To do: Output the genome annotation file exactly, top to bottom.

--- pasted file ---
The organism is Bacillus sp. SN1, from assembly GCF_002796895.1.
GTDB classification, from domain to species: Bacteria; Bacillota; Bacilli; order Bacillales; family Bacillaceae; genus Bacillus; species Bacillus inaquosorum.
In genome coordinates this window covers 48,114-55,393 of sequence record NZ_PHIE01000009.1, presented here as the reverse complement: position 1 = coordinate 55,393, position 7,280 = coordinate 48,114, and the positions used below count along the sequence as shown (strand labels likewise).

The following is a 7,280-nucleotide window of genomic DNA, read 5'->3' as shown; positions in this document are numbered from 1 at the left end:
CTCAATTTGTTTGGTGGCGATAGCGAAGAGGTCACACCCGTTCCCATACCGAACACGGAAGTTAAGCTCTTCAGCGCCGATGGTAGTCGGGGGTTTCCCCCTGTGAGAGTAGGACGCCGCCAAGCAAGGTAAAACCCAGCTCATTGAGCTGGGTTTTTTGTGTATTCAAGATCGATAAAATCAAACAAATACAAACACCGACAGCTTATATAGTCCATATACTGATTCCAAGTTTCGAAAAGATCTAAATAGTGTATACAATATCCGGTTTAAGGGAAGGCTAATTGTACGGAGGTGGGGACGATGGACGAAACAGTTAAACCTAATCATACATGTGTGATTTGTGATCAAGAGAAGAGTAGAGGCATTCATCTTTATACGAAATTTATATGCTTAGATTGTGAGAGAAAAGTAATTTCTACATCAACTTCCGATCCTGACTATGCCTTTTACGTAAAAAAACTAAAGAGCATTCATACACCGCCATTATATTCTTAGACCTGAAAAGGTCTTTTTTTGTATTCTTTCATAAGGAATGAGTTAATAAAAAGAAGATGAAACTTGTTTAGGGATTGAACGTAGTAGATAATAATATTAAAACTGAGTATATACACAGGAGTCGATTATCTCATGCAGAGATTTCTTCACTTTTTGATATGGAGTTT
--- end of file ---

The organism is Bacillus sp. SN1, from assembly GCF_002796895.1.
GTDB classification, from domain to species: Bacteria; Bacillota; Bacilli; order Bacillales; family Bacillaceae; genus Bacillus; species Bacillus inaquosorum.
In genome coordinates this window covers 48,114-55,393 of sequence record NZ_PHIE01000009.1, presented here as the reverse complement: position 1 = coordinate 55,393, position 7,280 = coordinate 48,114, and the positions used below count along the sequence as shown (strand labels likewise).

The following is a 7,280-nucleotide window of genomic DNA, read 5'->3' as shown; positions in this document are numbered from 1 at the left end:
CTCAATTTGTTTGGTGGCGATAGCGAAGAGGTCACACCCGTTCCCATACCGAACACGGAAGTTAAGCTCTTCAGCGCCGATGGTAGTCGGGGGTTTCCCCCTGTGAGAGTAGGACGCCGCCAAGCAAGGTAAAACCCAGCTCATTGAGCTGGGTTTTTTGTGTATTCAAGATCGATAAAATCAAACAAATACAAACACCGACAGCTTATATAGTCCATATACTGATTCCAAGTTTCGAAAAGATCTAAATAGTGTATACAATATCCGGTTTAAGGGAAGGCTAATTGTACGGAGGTGGGGACGATGGACGAAACAGTTAAACCTAATCATACATGTGTGATTTGTGATCAAGAGAAGAGTAGAGGCATTCATCTTTATACGAAATTTATATGCTTAGATTGTGAGAGAAAAGTAATTTCTACATCAACTTCCGATCCTGACTATGCCTTTTACGTAAAAAAACTAAAGAGCATTCATACACCGCCATTATATTCTTAGACCTGAAAAGGTCTTTTTTTGTATTCTTTCATAAGGAATGAGTTAATAAAAAGAAGATGAAACTTGTTTAGGGATTGAACGTAGTAGATAATAATATTAAAACTGAGTATATACACAGGAGTCGATTATCTCATGCAGAGATTTCTTCACTTTTTGATATGGAGTTT